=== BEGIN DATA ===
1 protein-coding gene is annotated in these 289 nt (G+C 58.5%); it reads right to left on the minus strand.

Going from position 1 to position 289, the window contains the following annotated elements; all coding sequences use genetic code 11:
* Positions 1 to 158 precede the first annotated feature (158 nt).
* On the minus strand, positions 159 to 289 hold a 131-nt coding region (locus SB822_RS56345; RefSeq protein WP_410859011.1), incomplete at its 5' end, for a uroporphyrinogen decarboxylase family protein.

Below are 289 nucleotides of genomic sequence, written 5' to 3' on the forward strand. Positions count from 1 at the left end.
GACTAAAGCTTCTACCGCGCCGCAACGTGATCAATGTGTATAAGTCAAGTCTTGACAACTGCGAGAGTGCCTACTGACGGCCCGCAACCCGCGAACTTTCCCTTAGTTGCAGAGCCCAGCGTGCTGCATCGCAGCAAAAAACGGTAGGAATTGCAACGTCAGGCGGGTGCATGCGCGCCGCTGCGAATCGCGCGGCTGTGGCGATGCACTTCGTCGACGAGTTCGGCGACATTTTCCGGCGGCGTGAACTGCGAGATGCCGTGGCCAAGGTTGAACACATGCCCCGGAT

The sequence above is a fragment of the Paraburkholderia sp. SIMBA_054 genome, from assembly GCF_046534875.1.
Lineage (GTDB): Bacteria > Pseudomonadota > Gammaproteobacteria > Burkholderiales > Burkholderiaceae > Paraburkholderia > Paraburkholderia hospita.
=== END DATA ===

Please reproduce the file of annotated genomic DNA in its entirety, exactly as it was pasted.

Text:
1 protein-coding gene is annotated in these 289 nt (G+C 58.5%); it reads right to left on the minus strand.

Going from position 1 to position 289, the window contains the following annotated elements; all coding sequences use genetic code 11:
* Positions 1 to 158 precede the first annotated feature (158 nt).
* On the minus strand, positions 159 to 289 hold a 131-nt coding region (locus SB822_RS56345; RefSeq protein WP_410859011.1), incomplete at its 5' end, for a uroporphyrinogen decarboxylase family protein.

Below are 289 nucleotides of genomic sequence, written 5' to 3' on the forward strand. Positions count from 1 at the left end.
GACTAAAGCTTCTACCGCGCCGCAACGTGATCAATGTGTATAAGTCAAGTCTTGACAACTGCGAGAGTGCCTACTGACGGCCCGCAACCCGCGAACTTTCCCTTAGTTGCAGAGCCCAGCGTGCTGCATCGCAGCAAAAAACGGTAGGAATTGCAACGTCAGGCGGGTGCATGCGCGCCGCTGCGAATCGCGCGGCTGTGGCGATGCACTTCGTCGACGAGTTCGGCGACATTTTCCGGCGGCGTGAACTGCGAGATGCCGTGGCCAAGGTTGAACACATGCCCCGGAT

The sequence above is a fragment of the Paraburkholderia sp. SIMBA_054 genome, from assembly GCF_046534875.1.
Lineage (GTDB): Bacteria > Pseudomonadota > Gammaproteobacteria > Burkholderiales > Burkholderiaceae > Paraburkholderia > Paraburkholderia hospita.